Pedro Martinez: During the postseason, Martinez proved that he still has something left in the tank. His stuff is nowhere near what it once was, but he can still get hitters out the first two times through the lineup by relying on command and smarts. He’s better suited for the inferior National League, but he definitely deserves another shot if he wants it. The Dodgers have been linked with the all-time great.
Doug Davis: The Nationals are interested in Davis, seemingly hoping to sign every veteran possible to mentor their young pitchers. First it was Pudge Rodriguez, who they paid nearly four times than what anyone could have expected so that he could be Crash Davis to Stephen Strasburg’s Nook LaLoosh. Davis’ veteran leadership and ability to play coach is apparently what is attracting them to Washington. Pitching wise, he is what he is: an innings eater who can be counted on to make 34 underwhelming stars. He led the N.L. with 103 walks, though, and hardly misses bats, pitching to his defense. Like Pedro, he’s best suited for the Senior Circuit.
Orlando Cabrera: Probably the best remaining shortstop, Cabrera is an interesting name left on the market. He has seemingly played for every team in baseball, always going year-to-year on contracts. The defensive metric Ultimate Zone Rating wasn’t kind to Cabrera in ’09, killing his overall value. But, just a season earlier, he was among the majors’ best defensive shortstops according to the stat, which is known to fluctuate wildly. Most likely he falls somewhere in between, but like most aging shortstops, could get worse as his body gives out. He’s a decent hitter for the position, too, with the ability to hit for a .280ish average and so-so power; he just offers nothing in walks and makes too many outs.
Jon Garland: Garland, 29, is just another innings eater who doesn’t do anything particularly special. He has good command but he doesn’t strike out many, either, and also relies on his defense far too much. He makes sense for a few teams, just as a backend rotation type. In other words, I’m sure that Omar Minaya is salivating at the chance to sign him to Oliver Perez money to come pitch for the New York Mets.
Carlos Delgado: A false tweet on Tuesday led to many believing Delgado was headed back to his former team, the Toronto Blue Jays. The rumor was quickly shot down, however, and he remains one of many old, all-hit, no-field DH-types left on the market. He’s definitely on the downward slope and injury prone, but, last spring before injuries just ravaged the Mets, he produced, posting a 914 OPS. And, if you remember, he was a misguided MVP candidate just a year earlier after slugging 38 homers.
Jim Thome: The aging Thome might not find any legit DH offers, but he could still be a dangerous pinch hitter off the bench.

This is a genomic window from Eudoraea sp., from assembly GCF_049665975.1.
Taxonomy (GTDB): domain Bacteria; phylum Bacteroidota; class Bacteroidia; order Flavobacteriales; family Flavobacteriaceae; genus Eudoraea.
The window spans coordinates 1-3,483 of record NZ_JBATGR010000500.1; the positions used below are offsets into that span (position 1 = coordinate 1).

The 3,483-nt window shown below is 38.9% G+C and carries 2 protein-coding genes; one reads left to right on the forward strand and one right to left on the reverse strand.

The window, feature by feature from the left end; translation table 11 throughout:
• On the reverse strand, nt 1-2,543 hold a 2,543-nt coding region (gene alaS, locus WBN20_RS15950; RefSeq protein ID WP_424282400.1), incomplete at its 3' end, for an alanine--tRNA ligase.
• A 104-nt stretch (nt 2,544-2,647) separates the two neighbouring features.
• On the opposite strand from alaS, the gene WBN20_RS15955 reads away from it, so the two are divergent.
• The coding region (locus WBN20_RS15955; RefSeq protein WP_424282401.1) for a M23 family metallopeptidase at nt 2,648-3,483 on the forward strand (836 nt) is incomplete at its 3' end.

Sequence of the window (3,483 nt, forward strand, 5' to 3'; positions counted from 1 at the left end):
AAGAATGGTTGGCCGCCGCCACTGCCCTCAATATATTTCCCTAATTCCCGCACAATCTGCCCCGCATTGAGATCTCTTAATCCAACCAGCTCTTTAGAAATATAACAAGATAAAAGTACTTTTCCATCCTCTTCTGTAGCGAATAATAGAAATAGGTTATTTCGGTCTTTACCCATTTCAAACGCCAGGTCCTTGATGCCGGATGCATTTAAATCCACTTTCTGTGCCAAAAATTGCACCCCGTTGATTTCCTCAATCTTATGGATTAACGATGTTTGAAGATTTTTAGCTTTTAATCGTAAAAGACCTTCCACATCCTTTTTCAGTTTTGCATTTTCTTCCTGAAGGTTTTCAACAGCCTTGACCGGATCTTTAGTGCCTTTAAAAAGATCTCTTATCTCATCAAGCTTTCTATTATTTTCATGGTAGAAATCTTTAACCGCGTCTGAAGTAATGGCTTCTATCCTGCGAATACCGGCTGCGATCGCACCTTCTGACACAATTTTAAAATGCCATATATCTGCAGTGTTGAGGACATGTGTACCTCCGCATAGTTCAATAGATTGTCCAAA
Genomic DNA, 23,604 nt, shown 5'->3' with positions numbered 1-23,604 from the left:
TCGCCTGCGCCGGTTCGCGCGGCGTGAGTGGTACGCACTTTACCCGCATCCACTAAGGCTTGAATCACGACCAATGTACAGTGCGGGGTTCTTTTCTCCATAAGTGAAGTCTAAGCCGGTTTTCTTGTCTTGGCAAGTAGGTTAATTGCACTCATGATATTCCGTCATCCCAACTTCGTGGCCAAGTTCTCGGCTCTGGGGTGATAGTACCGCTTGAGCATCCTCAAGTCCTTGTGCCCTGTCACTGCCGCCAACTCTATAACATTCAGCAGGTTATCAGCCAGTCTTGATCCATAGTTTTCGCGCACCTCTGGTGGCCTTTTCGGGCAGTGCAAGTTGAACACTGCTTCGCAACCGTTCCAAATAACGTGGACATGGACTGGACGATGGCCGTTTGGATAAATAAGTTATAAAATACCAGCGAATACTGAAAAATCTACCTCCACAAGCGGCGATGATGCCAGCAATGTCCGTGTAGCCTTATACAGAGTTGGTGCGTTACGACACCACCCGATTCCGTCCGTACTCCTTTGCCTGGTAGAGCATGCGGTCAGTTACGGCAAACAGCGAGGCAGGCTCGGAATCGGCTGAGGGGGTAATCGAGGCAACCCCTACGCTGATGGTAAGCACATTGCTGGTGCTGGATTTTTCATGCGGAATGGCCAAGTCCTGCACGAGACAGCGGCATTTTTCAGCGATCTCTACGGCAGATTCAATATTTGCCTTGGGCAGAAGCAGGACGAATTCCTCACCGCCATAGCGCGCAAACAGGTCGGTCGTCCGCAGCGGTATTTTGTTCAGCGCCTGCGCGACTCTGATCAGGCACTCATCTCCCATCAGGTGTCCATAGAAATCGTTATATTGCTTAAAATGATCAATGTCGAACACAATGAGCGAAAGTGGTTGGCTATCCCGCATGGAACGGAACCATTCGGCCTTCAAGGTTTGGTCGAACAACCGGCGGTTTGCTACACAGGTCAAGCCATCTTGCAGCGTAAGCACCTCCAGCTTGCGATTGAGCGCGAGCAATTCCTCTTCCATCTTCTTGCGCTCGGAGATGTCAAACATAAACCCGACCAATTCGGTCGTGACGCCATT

Kiko Calero: First of all, Calero has the most badass name left of any free agent. Second, he can pitch, coming off a 1.95 ERA, 69-K performance in 60.0 innings for the Florida Marlins. The veteran reliever has drawn interest from the Cubs, but the team reportedly has concerns about his throwing shoulder.
Vicente Padilla: Padilla pulled a Plaxico Burress earlier this offseason, accidentally shooting himself in the leg while hunting. He’s still a talented pitcher who did a nice job for Los Angeles down the stretch, but it’s worth pointing out that the Texas Rangers disliked him as a person so much that they felt it best to cut him even though they were in the chase for the American League Wild Card. A return to the Dodgers is a possibility.
Ronnie Belliard: As mentioned earlier, Belliard became a Torre favorite as Los Angeles marched towards the playoffs. He played over his head in the best two months of his life, forcing Hudson to the bench. In reality, though, he’s simply an average player who’s going to come down considerably.
Rick Ankiel: The modern day Roy Hobbs—former pitcher turned batter—fairytale story became a nightmare last spring. Ankiel injured himself running into the wall on defense and never returned to form. He hit just .231/.285/.387 with only 11 homers, killing his free agent value. Boras has gotten lucrative offers for clients with less enticing prospects of success, but the soon-to-be-30-year-old outfielder would be happy to get a full-time job at this point. Here’s hoping he does, because even with the HGH cloud hanging over his head, his return from failed top pitching prospect to power hitter is one incredible story regardless.
Rocco Baldelli: Rocco’s mitochondrial disorder has unfortunately dimmed the star to a once-bright career, limiting him to only a few days a week of playing time. He’s still quite talented, though, and could turn out to be a bargain still if he somehow puts the injury issues behind him.